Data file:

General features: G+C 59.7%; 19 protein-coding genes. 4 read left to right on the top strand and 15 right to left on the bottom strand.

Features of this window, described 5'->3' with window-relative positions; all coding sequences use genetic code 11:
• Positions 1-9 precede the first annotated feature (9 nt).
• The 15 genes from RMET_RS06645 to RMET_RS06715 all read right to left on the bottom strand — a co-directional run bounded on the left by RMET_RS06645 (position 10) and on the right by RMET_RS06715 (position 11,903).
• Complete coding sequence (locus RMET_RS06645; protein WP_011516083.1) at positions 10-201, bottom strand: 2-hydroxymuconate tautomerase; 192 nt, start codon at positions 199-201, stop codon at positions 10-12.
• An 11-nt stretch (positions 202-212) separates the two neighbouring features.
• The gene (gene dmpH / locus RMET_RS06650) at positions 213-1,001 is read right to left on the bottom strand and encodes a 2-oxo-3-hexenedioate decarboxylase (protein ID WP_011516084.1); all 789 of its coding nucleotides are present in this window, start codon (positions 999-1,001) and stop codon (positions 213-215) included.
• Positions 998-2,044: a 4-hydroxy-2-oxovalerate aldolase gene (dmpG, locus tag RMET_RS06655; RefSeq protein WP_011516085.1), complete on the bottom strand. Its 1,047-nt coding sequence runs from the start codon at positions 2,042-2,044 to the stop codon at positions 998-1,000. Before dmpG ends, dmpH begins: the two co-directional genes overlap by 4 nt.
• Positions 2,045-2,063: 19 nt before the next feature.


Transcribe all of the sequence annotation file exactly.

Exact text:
General features: G+C 59.7%; 19 protein-coding genes. 4 read left to right on the top strand and 15 right to left on the bottom strand.

Features of this window, described 5'->3' with window-relative positions; all coding sequences use genetic code 11:
• Positions 1-9 precede the first annotated feature (9 nt).
• The 15 genes from RMET_RS06645 to RMET_RS06715 all read right to left on the bottom strand — a co-directional run bounded on the left by RMET_RS06645 (position 10) and on the right by RMET_RS06715 (position 11,903).
• Complete coding sequence (locus RMET_RS06645; protein WP_011516083.1) at positions 10-201, bottom strand: 2-hydroxymuconate tautomerase; 192 nt, start codon at positions 199-201, stop codon at positions 10-12.
• An 11-nt stretch (positions 202-212) separates the two neighbouring features.
• The gene (gene dmpH / locus RMET_RS06650) at positions 213-1,001 is read right to left on the bottom strand and encodes a 2-oxo-3-hexenedioate decarboxylase (protein ID WP_011516084.1); all 789 of its coding nucleotides are present in this window, start codon (positions 999-1,001) and stop codon (positions 213-215) included.
• Positions 998-2,044: a 4-hydroxy-2-oxovalerate aldolase gene (dmpG, locus tag RMET_RS06655; RefSeq protein WP_011516085.1), complete on the bottom strand. Its 1,047-nt coding sequence runs from the start codon at positions 2,042-2,044 to the stop codon at positions 998-1,000. Before dmpG ends, dmpH begins: the two co-directional genes overlap by 4 nt.
• Positions 2,045-2,063: 19 nt before the next feature.